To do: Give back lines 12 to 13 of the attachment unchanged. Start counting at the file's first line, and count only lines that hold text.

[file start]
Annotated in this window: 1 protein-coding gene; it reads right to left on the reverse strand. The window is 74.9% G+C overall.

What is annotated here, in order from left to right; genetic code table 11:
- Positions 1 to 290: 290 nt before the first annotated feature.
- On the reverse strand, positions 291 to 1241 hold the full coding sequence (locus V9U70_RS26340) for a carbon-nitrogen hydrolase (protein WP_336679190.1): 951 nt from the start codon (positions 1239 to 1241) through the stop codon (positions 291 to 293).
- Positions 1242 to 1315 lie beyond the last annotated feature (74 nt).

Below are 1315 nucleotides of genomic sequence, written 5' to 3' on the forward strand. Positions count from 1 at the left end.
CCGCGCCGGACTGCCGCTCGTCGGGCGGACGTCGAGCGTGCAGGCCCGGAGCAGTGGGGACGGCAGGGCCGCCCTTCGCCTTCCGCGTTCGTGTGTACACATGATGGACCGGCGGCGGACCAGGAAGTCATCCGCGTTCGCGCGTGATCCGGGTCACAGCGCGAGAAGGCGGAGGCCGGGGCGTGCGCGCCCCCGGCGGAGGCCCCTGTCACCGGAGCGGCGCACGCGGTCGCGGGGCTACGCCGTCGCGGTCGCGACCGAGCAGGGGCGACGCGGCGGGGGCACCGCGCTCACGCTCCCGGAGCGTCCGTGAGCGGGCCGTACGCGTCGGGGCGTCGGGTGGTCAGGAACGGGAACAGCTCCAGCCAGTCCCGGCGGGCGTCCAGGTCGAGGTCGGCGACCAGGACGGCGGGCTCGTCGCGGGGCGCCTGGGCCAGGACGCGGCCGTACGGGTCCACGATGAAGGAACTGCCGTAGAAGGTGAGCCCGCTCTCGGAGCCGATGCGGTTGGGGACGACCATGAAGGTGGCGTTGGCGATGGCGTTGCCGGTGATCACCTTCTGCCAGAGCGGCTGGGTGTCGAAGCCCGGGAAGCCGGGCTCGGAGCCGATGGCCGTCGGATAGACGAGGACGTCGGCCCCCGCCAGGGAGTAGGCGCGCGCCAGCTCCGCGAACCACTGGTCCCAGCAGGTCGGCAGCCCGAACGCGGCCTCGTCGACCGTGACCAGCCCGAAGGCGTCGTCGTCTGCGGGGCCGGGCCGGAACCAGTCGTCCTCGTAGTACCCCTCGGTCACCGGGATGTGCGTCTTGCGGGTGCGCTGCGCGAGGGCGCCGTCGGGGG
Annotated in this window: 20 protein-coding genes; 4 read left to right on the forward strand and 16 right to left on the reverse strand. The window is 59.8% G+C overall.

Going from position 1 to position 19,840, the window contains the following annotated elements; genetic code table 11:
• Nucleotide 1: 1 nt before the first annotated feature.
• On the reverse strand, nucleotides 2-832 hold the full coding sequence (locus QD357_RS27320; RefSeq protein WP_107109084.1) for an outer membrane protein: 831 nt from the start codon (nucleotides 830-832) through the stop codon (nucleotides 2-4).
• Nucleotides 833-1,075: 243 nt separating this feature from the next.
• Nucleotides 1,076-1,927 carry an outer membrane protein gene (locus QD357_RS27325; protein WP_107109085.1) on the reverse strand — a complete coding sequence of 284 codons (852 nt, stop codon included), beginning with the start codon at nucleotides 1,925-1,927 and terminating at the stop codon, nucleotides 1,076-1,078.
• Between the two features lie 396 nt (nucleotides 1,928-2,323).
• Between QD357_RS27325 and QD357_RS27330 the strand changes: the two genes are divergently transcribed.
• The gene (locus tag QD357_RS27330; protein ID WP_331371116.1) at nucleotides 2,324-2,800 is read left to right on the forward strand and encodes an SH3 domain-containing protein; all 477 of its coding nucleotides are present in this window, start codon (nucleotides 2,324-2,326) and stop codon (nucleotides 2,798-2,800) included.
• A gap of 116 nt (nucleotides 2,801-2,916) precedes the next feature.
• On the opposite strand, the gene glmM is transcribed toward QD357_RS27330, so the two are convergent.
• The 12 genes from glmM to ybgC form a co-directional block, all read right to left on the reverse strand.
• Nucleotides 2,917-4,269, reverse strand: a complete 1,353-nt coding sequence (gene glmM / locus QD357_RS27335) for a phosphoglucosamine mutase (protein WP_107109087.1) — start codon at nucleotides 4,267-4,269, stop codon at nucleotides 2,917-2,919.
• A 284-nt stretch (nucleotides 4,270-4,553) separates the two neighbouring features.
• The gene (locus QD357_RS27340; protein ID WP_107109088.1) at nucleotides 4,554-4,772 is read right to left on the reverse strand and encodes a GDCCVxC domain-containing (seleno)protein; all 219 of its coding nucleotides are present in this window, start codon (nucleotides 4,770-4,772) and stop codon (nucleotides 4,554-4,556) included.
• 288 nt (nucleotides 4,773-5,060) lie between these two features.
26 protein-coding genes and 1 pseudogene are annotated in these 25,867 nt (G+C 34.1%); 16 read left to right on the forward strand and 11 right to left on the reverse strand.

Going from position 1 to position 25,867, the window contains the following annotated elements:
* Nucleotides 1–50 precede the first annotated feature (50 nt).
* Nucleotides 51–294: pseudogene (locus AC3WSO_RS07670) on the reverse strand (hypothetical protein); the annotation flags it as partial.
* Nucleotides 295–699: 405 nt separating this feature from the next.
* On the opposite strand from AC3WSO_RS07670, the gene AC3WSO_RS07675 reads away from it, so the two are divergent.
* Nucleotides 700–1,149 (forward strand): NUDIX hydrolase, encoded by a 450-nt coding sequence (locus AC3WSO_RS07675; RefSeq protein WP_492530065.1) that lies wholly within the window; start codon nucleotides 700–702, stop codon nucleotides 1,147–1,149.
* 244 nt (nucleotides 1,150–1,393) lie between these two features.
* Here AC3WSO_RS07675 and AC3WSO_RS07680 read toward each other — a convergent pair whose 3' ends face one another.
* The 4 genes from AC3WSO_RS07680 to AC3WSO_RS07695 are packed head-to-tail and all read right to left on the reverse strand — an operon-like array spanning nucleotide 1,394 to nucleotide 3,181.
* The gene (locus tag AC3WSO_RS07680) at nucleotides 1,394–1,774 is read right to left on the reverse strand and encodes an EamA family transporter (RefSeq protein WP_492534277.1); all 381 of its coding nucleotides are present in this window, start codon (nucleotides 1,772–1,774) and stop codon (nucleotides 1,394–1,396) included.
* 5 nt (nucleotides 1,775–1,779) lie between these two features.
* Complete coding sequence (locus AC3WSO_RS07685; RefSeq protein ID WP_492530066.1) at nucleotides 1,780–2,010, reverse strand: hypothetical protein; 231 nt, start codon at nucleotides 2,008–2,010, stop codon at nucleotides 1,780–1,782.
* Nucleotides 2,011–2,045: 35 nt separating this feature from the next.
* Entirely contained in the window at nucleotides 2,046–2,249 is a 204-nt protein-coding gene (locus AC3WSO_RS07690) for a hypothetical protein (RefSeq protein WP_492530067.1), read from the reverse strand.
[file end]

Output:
• Nucleotides 833-1,075: 243 nt separating this feature from the next.
• Nucleotides 1,076-1,927 carry an outer membrane protein gene (locus QD357_RS27325; protein WP_107109085.1) on the reverse strand — a complete coding sequence of 284 codons (852 nt, stop codon included), beginning with the start codon at nucleotides 1,925-1,927 and terminating at the stop codon, nucleotides 1,076-1,078.